Report: NMSU men's hoops shutdown sparked by hazing allegations within program

New Mexico State men's basketball has canceled Saturday's game at Cal Baptist and suspended its season indefinitely following "new allegations" within the program, according to a statement from the school.

The new allegations involve multiple players being allegedly investigated for their role in hazing attacks on a teammate on more than one occasion, Stadium reported.

The school said in the statement that the new allegations have prompted an investigation by the university and led to the coaching staff being put on paid administrative leave.

The Aggies have been embroiled in controversy since November, when forward Mike Peake shot and killed a New Mexico student in Albuquerque in what police called a self-defense case after Peake had been lured to the campus. Per the school's statement, Friday's decision to suspend the season is separate from that case.

"New Mexico State University is suspending operations for the men's basketball program until further notice," the school's statement said Friday. "NMSU personnel were recently informed of new allegations, separate from the events that took place in Albuquerque late last year, involving potential violations of university policy. While those allegations are being investigated, the men's basketball coaching staff has been placed on paid administrative leave. The game scheduled for February 11 against California Baptist will not be played."

NMSU is just 9-15 in Greg Heiar's first season.

"The New Mexico State University Board of Regents were informed this evening of the suspension of operations for the men's basketball program," the NMSU Board of Regents said in a statement. "The board supports the action taken by the university leaders and is confident a full and thorough investigation will be conducted."

The Aggies had previously canceled the game against the Lobos in Albuquerque that had been scheduled for the day after the shooting, along with the Dec. 3 rematch in Las Cruces.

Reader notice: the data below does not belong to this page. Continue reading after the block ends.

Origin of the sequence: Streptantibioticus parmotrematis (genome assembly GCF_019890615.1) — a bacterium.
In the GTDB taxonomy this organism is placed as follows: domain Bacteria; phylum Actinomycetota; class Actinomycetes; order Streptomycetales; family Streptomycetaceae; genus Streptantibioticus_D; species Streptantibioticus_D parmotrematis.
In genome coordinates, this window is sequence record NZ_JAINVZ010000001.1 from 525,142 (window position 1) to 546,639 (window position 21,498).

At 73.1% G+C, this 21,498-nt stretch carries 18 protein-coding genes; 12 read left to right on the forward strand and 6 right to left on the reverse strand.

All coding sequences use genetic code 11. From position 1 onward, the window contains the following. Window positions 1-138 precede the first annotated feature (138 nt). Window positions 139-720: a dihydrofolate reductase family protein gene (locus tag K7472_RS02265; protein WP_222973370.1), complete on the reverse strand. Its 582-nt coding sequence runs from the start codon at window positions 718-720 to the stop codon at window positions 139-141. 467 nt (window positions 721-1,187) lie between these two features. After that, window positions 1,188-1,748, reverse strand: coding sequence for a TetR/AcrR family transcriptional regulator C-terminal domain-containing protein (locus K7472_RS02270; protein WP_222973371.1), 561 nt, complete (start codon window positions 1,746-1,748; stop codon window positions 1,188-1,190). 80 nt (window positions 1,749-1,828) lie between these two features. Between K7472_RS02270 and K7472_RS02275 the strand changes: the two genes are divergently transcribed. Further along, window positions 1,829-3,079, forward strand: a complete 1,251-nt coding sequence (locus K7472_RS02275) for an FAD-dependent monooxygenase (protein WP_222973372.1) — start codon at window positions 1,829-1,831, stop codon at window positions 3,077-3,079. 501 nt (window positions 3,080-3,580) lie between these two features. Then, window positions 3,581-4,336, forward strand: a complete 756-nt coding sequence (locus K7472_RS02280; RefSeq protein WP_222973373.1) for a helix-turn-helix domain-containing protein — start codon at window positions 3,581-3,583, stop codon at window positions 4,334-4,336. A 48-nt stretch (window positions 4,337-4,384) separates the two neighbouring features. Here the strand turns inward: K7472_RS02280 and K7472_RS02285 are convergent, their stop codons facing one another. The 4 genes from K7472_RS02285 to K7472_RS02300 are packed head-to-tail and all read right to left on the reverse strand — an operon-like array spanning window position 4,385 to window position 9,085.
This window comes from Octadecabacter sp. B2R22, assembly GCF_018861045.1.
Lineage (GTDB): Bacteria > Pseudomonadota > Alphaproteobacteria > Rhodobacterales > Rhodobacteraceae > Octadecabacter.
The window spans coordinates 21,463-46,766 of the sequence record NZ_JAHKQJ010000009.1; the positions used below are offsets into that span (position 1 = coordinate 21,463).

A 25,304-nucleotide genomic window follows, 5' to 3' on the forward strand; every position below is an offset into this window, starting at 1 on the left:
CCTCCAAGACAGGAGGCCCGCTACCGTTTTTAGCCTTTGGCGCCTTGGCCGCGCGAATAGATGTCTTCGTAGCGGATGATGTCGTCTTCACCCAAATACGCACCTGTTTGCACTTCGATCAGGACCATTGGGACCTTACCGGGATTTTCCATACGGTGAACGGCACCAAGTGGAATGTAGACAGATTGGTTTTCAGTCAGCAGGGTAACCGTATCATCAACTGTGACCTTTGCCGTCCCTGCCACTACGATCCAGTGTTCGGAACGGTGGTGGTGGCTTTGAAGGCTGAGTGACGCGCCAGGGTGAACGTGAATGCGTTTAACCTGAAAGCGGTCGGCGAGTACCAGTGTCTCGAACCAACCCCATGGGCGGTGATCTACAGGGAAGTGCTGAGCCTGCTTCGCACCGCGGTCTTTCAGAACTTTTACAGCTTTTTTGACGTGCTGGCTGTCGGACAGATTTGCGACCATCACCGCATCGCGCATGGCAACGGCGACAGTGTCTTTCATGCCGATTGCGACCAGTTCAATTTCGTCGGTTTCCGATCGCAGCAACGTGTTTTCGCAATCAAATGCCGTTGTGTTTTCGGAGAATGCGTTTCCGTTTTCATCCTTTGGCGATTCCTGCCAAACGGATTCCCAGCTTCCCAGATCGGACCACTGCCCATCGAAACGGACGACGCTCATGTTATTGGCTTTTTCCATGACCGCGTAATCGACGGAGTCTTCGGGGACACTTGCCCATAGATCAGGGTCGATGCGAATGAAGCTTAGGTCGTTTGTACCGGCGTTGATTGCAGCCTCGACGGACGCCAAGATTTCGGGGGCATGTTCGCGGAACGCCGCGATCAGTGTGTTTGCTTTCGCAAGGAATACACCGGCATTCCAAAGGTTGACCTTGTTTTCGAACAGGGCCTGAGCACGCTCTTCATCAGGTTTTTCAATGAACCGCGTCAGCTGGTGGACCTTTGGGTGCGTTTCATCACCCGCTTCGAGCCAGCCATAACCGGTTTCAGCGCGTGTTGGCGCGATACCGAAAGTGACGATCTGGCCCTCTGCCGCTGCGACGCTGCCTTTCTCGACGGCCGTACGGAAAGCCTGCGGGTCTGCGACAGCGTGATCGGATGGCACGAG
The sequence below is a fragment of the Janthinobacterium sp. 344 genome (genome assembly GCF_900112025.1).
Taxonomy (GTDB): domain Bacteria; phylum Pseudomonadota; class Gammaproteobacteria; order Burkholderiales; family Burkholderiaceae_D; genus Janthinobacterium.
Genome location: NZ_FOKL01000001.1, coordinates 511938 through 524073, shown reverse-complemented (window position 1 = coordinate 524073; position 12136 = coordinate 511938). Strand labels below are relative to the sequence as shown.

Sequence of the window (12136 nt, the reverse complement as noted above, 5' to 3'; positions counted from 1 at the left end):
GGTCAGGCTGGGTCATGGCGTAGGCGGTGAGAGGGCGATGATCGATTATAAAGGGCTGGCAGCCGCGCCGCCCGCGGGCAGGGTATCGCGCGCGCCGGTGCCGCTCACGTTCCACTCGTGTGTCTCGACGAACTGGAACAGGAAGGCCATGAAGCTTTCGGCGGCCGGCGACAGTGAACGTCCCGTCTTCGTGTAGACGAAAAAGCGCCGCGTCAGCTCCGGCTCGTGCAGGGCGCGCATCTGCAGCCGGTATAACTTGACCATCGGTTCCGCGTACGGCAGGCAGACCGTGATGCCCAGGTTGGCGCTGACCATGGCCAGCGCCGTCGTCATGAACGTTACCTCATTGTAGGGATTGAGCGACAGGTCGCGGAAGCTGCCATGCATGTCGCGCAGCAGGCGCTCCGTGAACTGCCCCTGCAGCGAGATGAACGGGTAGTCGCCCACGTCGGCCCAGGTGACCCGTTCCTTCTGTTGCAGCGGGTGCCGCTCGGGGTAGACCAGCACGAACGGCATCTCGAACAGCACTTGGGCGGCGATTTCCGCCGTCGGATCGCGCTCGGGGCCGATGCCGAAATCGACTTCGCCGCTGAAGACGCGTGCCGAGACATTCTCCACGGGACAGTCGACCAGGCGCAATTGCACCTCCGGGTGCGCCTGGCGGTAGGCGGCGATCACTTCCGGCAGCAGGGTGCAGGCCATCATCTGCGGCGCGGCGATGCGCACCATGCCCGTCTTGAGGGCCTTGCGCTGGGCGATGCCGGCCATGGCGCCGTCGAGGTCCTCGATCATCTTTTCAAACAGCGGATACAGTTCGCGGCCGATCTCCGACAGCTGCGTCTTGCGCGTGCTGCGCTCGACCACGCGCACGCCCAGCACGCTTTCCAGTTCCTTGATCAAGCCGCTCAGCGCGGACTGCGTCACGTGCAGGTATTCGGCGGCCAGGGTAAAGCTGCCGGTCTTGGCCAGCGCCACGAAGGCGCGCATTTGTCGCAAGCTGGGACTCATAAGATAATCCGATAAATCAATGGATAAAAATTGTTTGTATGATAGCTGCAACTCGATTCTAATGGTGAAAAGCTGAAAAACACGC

The WAC, which may have to consider scheduling adjustments as a result of the NMSU shutdown, also issued a statement Friday: "The WAC is continuing to monitor the situation at New Mexico State and at this time has no additional comment."

After the Peake incident, multiple NMSU staffers took possession of Peake's gun and other potential evidence that was later recovered by New Mexico State police. Heiar, fearing retaliation for the shooting, left town without having three NMSU players, who'd picked Peake up after the shooting and transported him to the hospital, talk to police. Their bus was stopped on a highway as it traveled back to Las Cruces.

Lorenzo Jenkins, who serves as a special assistant to Heiar, had Peake's tablet in a backpack. An unnamed New Mexico State administrator had his phone, state police said. The gun used in the shooting was located at the team hotel in Albuquerque, where assistant coach Dominique Taylor had it wrapped in a towel after Heiar called him and told him that NMSU players Marchelus Avery, Issa Muhammad and Anthony Roy could tell him where to find the weapon.

It's unclear how and where the items were transported after the shooting.

The school and the Albuquerque district attorney have both launched separate investigations into the incident and the actions of staffers, coaches and players after the shooting.

ESPN's attempts to gather personnel files on coaches and staffers at NMSU have been repeatedly delayed by the school in recent months. A lawyer with the school said it would respond by Feb. 6 to the request, but the school did not release the personnel files. The school's original investigation after the Peake shooting and aftermath was "ongoing" as of late January, per Justin Bannister, NMSU associate vice president of communications.

The Aggies have won seven WAC titles and made eight appearances in March Madness since 2007. They are supposed to move into Conference USA next year. But this year, they have struggled to a 9-15 record -- including 10 losses in their last 12 games -- under Heiar, who took over for Chris Jans when he left for Mississippi State. Jans went 122-32 in five seasons and took the Aggies to three tournaments.

Leadership at the school is also in flux. The board of regents recently decided not to renew the contract of Chancellor Dan Arvizu, which expires in June. Over the past 14 months, both the school's president and provost have resigned or been removed from their positions.

The Associated Press contributed to this report.